Kevin Falcon, BC United, Leader of the Official Opposition Party.
Photo via leg.bc.ca
The New BC United formerly BC Liberal Party
Published 11:33 PDT, Fri September 15, 2023
Kevin Falcon (KF), BC United and Leader of the Official Opposition Party, dropped by the Richmond Sentinel (RS) for a brief interview.
RS: Why did you change the name of the BC Liberal Party?
KF: We had a discussion with the membership, one that our party has had for many years. Seventy-five percent of our membership said yes to a name change. We wanted a name that would bring everyone in our province together. The name selected was BC United because we believe making everyone welcome and working together will bring better results.
RS: We live in a social media driven world, so you have to find creative ways to reach people over the age of 50 who don’t live on social media but vote. How are you meeting this challenge?
KF: Part of our challenge is to let people know that BC United is the former BC Liberal Party. It does take time. The next election is in October 2024 so for the next year we will continue to get our message out through social media and normal advertising platforms to reach every demographic.
RS: An important issue that you have raised, is ‘Drugs in Parks’. Can you explain why and what you want to see happen, because I don’t think a lot of people realize it’s not against the law.
KF: The provincial NDP government decriminalized hard drugs for 2.5 grams or less, and they didn’t put any safeguards around that policy. We need to have a law that says “you are not allowed to openly use drugs in our parks, playgrounds, beaches and public spaces.” There’s nothing the police can do because it’s been decriminalized.
RS: As the opposition leader you are there to call out the government when needed. What is it that you want people to know?
KF: It’s not easy being the opposition and always calling the government out. The NDP approach of buying motels in downtown cores and warehousing people with mental health and addiction issues without any kind of support has created chaos in the community. We can’t keep doing this. The policy is failing the most vulnerable, just putting a roof over their head is only part of what needs to be done. Some of these folks require a high level of care. We need to open up modernized facilities where they can receive 24/7 medical care and hopefully in a couple of years they can move back into the community or to a group home facility. Our primary purpose should be to help them get off addictive drugs with free treatment and recovery programs.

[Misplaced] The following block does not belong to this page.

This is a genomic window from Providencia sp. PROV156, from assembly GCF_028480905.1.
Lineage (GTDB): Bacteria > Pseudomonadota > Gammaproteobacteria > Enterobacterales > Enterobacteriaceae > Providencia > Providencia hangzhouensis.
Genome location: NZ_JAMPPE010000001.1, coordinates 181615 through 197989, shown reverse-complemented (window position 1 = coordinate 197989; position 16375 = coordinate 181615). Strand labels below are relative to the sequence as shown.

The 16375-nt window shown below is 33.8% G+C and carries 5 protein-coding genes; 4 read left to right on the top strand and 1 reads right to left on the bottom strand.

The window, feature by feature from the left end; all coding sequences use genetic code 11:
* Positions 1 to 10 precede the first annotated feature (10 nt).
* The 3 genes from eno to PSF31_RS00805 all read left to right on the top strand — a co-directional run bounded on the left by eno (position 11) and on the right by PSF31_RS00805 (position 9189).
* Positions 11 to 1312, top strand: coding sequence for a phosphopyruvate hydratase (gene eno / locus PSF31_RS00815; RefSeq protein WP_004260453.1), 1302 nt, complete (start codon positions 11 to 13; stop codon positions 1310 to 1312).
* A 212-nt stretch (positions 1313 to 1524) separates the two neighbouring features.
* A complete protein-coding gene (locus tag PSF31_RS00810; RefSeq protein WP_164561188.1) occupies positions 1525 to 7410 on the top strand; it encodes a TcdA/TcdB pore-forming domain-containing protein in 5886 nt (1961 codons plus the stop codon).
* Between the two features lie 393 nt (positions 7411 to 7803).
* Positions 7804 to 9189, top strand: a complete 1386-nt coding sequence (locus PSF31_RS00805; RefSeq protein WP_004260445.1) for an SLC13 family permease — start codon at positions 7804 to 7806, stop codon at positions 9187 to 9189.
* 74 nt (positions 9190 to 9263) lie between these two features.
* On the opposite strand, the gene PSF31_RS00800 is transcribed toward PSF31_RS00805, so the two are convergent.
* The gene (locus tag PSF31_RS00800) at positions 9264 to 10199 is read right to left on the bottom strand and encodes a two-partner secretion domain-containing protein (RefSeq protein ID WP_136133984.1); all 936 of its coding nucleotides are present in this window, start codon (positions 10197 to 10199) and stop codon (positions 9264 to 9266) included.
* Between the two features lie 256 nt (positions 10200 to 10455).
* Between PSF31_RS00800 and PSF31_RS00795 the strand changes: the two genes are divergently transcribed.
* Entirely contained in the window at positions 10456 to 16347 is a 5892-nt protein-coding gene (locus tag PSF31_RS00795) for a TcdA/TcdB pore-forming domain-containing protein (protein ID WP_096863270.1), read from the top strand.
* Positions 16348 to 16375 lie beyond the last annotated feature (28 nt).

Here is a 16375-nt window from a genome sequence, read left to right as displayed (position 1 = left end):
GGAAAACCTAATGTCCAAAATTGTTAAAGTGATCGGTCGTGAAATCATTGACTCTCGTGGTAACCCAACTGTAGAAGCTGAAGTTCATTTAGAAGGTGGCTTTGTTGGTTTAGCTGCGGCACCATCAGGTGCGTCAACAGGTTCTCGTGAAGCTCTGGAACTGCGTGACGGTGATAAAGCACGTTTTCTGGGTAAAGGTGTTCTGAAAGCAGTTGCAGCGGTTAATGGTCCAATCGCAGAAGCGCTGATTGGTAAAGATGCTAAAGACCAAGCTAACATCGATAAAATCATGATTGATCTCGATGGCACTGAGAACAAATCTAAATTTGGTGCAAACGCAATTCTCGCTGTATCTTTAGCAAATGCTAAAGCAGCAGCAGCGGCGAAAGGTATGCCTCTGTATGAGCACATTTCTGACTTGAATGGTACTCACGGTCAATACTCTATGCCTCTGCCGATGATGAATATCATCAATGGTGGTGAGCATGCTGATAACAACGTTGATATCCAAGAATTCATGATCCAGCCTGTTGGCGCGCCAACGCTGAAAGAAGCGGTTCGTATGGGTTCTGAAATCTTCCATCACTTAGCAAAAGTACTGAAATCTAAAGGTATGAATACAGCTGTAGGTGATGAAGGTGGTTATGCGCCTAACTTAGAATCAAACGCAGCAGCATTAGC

RS: Let’s talk about your first one-hundred-day plan: health care, housing, crime, and transparency.
KF: In health care, we’ve gone from one of the best health care systems in the country to one of the worst. We’re sending cancer patients to the U.S. and one in five have no access to a family doctor. Crime is at an all-time high, we have the highest housing crisis in North America and highest rents in Canada. These results are not good results and I’m going to ensure that we are held accountable for improved results.
RS: I want to ask you about crime. From my experience when something happens to a tourist in our city the news reaches other countries and it has an impact on our tourist industry. What can the government do?
KF: Of the number of police charges, seventy-five percent are released. Four people every day are being attacked by random strangers. We have to have consequences for bad behaviour. We have forty individuals in Vancouver that last year, had 6,385 negative interactions with the police. That is a small group of people causing a huge problem—that has to change.
RS: The municipalities can only do so much. How much support is required from the provincial and federal government on main issues like crime and the housing crisis?
KF: It’s always important for the federal government to play a role with the provincial government. It’s important to have clarity in our list of ‘asks’ so the federal government knows what our priorities are.
RS: You stepped away from government for a decade and entered the corporate world. What did you bring back from the corporate world to this political arena?
KF: My advice to politicians: work in the corporate world and experience how difficult things are. I was in the housing sector, in a senior position, and I saw how delays impacted housing projects. I got back into politics because I don’t want a reckless drug decriminalization policy, I don’t want to have crime spinning out of control and we need to solve the housing crisis. I believe these are fixable problems. We can’t fix everything in the first one hundred days but we can get started.
RS: You stepped away from politics because you had a very young family, how has having a family affected your lifestyle today?
KF: Before having a family, I worked whatever hours needed to get things done. My kids gave me perspective on life, and I think a lot about, how hard it is for people today, that so many are struggling. A recent study reported fifty-two percent of people in BC are $200 a month away from insolvency. The NDP government introduced twenty-nine new or increased taxes since they’ve been in power. Do we see the benefits?
RS: Knowing what you know today, what advice would you give your younger self when you were just entering politics?
KF: Do more than you think you have to do.
To watch the full interview go to richmondsentinel.ca/videos